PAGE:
The call came thru from a son who was quite angry that his Mother’s claim for long term care benefits was denied and (as he said) “she has the memory of a gold fish! How can they say she doesn’t need care?”

It is more common than I want it to be. The problem is the gap between the language in your long term care contract (policy) and the documentation of cognitive impairment you can produce. Let me repeat that (so confusing!). There is a gap between the LANGUAGE in the contract and the DOCUMENTS you can produce.

Back to my caller above – his Mom had been to the doctor and had a cognitive screen done. This is one of many standardized tests that give the doc an estimate of how poor the person’s mental capacity is. They are scored and then measured against a scale. For example, one of the common tests is called “SLUMS” and is scored from 0 to 30. 30 means perfect mental abilities, 20 is moderately impaired, 15 or lower is considered severe cognitive impairment. As I peeled back the onions on the conversation with the son, it became evident that her cognitive score on the test was 18, a score that puts her on the cups between moderate and severe.

The contract, however, required that she have evidence of severe cognitive impairment in order for the claim to be paid. So the claim is denied because the clinical evidence is not showing her at “severe”.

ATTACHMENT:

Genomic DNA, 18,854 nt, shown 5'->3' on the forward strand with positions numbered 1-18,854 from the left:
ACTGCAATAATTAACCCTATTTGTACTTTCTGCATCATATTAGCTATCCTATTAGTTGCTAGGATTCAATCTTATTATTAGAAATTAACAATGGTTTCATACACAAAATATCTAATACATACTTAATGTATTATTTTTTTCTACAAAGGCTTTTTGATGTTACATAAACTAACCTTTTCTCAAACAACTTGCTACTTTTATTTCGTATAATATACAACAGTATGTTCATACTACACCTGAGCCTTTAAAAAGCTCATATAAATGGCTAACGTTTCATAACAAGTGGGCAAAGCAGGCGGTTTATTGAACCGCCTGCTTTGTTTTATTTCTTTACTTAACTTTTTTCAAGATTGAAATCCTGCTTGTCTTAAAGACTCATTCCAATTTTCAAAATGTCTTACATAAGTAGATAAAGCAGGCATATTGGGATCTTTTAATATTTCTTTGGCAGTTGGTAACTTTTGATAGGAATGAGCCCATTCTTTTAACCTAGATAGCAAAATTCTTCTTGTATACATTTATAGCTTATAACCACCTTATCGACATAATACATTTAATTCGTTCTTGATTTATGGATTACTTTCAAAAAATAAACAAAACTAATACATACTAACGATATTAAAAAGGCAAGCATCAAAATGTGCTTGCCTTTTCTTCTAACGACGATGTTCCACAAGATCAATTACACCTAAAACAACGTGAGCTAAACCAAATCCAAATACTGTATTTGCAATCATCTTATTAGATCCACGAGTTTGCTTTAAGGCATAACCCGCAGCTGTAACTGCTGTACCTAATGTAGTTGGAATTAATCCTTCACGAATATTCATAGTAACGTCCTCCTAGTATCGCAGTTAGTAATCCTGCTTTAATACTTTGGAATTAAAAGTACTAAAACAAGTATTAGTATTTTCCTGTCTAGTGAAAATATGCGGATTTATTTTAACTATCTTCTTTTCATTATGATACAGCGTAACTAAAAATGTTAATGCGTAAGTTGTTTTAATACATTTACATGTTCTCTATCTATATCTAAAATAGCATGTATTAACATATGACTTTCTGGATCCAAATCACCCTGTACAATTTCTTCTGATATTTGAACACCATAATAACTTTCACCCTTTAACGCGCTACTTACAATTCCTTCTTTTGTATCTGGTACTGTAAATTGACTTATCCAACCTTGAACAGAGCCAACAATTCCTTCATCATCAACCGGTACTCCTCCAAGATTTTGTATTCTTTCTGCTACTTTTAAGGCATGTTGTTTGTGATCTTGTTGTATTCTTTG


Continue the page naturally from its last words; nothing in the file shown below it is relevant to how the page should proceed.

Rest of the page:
Now for the “hack” or “fix” for this: get a letter from the doc stating clearly that though the clinical score is only X, the patient has severe dementia and cannot be left unsupervised lest a danger to self or others. This letter will tip the scale in the policy holder’s favor. However, I must warn that it must have all the parts. It must state (1) the clinical score that is not quite ‘severe’, (2) clearly state that the applicant has severe dementia based on other evidence (please list the evidence…such as wander risk, inability to remember if they have eaten or drank, or other such evidence), and (3) emphatically note that the person cannot be left unsupervised lest s/he is a danger to self or others.

It probably sounds cumbersome at best and downright strange at worst. But we must go back to the problem: a gap between what the contract requires and the documents you can produce. The contract often requires “severe cognitive impairment requiring supervision lest a danger to self or others”. Thus the doc letter must use that language AND give evidence to back it up. So if the clinical scores are borderline, this letter becomes the evidence you need to prove eligibility due to dementia.

A well written letter (along with borderline scores) can mean the difference between a denial and an approval. It is well worth the effort to get the letter – either to file with the claim or to appeal if denied.


 


 

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Long Term Care Claims & Insurance

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